first timer

organicpepper_grower(Nova Scotia)November 24, 2008

This is my first attenpt at worm composting, I'm not really sure what to feed them besides the basics, and how much I dont want to under-feed or over-feed. Any suggestions?

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The amount of food you give them depends on the number of worms you have.
If you have 1 lb of worms, I'd try putting 1/2 cup of food in one corner of the bin. Check it after a few days, and if it's gone, feed another 1/2 cup in another corner of the bin.
In order for them to eat quickly, the food must be well on it's way to be decomposing. Chop it into small pieces and put in a container on the counter for a number of days so that it gets soft and squishy for them.
Under-feeding is definitely better than over-feeding. New bins always take a while to get established to the point where they are eating a lot of food.

    Bookmark   November 24, 2008 at 1:53PM
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I'm a first timer also. I don't think I quite got a half pound of worms, got a bucket full (with dirt) from a friend. In any case, it's been two weeks and they are still in there, the bed is moist, but they are all spread out...I put food in once and they didn't eat it.

The bed is full of leaves and apples from the yard. Could it be they won't touch the food until they get through that? Not sure if I should add more food or not.

    Bookmark   November 27, 2008 at 5:09PM
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Don't add any more food till they've eaten what's already in the bin.
Remember, worms don't have teeth, and it takes time for food to decompose to the point where they can suck at it.

If you chop and freeze your food first, then thaw and keep in a container for a day or two to get yummy, they will go through the food faster.

Plus freezing, ensures a steady supply of food when times are lean for the worms, and it creates a place for you to put your scraps instead of throwing it out, till the worms are ready to eat again.

    Bookmark   November 27, 2008 at 5:30PM
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sprouts_honor(5, southern shore of Erie)

Add a little sand or crushed egg shells. Worms need grit to digest food.

I started a bin for the first time in mid-October and they're just now starting to consume a noticable amount of food.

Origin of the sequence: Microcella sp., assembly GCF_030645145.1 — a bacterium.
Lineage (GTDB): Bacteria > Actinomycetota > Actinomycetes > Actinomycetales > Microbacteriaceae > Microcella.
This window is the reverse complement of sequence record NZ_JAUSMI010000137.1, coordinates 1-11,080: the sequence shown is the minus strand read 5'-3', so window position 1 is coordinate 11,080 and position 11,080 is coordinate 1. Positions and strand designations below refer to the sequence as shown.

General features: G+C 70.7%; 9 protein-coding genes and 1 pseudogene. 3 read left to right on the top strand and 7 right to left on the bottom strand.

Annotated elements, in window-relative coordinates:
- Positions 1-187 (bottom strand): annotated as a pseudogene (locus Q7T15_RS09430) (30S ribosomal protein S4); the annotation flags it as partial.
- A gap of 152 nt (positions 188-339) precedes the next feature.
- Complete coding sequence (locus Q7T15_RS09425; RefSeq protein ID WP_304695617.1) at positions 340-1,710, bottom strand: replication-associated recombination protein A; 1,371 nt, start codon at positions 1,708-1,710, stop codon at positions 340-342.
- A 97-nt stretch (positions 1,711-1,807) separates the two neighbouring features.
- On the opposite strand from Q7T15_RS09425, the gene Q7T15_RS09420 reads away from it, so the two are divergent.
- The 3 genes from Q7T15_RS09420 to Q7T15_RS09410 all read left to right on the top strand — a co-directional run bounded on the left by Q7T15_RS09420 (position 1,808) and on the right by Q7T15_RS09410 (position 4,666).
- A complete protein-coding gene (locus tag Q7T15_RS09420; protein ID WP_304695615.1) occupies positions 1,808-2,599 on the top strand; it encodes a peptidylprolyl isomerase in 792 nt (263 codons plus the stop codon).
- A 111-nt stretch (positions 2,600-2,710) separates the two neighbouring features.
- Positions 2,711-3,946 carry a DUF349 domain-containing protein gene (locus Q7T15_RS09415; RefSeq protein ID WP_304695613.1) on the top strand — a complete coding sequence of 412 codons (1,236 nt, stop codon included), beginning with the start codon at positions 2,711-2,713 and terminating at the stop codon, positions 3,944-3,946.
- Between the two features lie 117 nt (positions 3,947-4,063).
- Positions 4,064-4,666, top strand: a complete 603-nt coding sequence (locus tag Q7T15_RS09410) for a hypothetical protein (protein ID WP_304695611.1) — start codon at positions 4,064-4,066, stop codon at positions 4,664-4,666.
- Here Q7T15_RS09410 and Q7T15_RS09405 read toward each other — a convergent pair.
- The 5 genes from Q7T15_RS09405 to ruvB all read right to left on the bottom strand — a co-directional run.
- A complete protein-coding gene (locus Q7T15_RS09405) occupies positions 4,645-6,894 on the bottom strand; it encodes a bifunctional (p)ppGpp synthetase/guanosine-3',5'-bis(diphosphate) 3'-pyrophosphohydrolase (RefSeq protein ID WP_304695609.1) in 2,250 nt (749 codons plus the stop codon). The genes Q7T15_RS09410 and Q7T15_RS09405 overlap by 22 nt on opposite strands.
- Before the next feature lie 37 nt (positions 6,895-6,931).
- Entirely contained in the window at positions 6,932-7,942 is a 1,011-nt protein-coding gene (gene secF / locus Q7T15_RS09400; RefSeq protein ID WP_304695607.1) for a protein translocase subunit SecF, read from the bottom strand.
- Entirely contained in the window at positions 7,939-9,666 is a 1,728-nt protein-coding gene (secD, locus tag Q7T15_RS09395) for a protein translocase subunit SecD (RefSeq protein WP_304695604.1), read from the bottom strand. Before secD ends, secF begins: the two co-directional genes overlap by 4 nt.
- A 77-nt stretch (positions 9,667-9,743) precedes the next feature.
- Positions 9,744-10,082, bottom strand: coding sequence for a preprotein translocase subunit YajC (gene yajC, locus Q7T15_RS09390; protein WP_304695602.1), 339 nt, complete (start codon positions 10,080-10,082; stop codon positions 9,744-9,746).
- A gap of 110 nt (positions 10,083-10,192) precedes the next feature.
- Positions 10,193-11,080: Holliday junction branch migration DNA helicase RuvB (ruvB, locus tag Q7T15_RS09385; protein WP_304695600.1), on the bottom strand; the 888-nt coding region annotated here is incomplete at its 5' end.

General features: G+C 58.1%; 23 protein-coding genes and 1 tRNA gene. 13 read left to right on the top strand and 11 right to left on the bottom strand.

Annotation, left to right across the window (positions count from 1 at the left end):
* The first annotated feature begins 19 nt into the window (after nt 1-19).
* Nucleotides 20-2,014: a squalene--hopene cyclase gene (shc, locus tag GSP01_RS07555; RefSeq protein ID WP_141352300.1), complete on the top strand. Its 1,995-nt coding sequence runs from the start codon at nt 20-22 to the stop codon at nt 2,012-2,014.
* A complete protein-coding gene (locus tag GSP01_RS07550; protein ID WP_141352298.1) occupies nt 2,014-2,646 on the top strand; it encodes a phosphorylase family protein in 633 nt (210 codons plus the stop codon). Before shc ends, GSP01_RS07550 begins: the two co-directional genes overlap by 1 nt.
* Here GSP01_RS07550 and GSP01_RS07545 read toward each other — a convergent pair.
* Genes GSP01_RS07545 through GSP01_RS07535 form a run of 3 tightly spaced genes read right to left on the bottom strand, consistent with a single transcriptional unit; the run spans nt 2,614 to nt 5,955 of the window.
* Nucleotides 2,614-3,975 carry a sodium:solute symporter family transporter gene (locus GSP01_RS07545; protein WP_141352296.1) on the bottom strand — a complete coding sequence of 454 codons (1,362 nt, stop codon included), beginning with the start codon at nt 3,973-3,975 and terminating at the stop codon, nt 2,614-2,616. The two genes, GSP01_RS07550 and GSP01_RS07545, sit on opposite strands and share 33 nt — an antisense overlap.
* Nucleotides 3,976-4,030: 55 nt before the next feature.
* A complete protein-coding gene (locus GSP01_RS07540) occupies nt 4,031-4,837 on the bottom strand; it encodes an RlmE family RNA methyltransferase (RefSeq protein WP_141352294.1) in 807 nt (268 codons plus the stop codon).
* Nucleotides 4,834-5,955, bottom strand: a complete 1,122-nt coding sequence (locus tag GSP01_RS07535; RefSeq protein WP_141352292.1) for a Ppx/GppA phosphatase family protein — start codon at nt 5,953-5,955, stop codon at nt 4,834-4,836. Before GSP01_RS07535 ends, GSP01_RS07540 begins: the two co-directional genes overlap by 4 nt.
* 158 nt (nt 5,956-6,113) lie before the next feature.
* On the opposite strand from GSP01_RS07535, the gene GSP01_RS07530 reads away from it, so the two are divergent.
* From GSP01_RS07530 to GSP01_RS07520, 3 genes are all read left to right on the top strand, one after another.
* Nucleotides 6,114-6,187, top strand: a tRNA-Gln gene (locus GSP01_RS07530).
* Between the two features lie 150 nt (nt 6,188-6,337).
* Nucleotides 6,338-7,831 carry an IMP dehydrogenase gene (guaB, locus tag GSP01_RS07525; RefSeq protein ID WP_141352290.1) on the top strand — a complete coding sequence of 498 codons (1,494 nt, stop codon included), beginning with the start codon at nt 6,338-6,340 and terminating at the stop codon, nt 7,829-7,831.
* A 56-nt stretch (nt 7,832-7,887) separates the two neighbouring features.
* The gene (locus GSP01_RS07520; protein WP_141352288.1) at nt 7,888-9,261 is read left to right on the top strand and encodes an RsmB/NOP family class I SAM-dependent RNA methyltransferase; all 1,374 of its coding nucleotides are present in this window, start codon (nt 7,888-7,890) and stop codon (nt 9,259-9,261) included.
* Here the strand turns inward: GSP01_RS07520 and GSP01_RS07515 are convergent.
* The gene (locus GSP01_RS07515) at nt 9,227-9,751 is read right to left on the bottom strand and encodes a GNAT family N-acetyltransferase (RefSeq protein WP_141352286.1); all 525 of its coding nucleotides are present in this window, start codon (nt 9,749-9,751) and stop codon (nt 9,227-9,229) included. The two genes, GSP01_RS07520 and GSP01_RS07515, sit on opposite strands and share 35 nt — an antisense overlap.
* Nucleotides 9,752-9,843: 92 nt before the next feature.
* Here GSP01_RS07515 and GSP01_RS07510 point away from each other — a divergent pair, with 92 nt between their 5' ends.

Bookmark   November 28, 2008 at 10:07AM
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Yes, they definitely need grit. They don't have teeth to chew their food with. I put between a half cup to a cup of specialized grit that I purchase from a vermicomposting business. I feed my worms once a week, sprinkle the grit on top of their food, and then cover it all with shredded newspaper that I moisten with my watering can. Some people have different feeding schedules. It's all what works for you. I don't like to disturb my worms a lot, so that's why I feed mine once per week. I also don't want it to turn into a chore. This way I don't feel burdened, and am having fun with it. Your bin can even be set up so that your worms will survive for two or three weeks while you are on vacation. I wouldn't leave them any longer than that though, without having someone come in and feed them.

Generally, the worms will eat half their body weight per day, once they get going. That means if you have one pound of worms, they'll eat a half pound of garbage per day. I usually grind some of my scraps, and also have some larger pieces (such as cut up celery or carrots) so that it doesn't pack down and get smelly. If I have a lot of garbage, I freeze it. Freezing helps to break the food cells down, making it easier for them to eat it. You can also shred larger pieces of garbage in your food processer, if you have one. The more broken down the food is, the faster they'll consume it.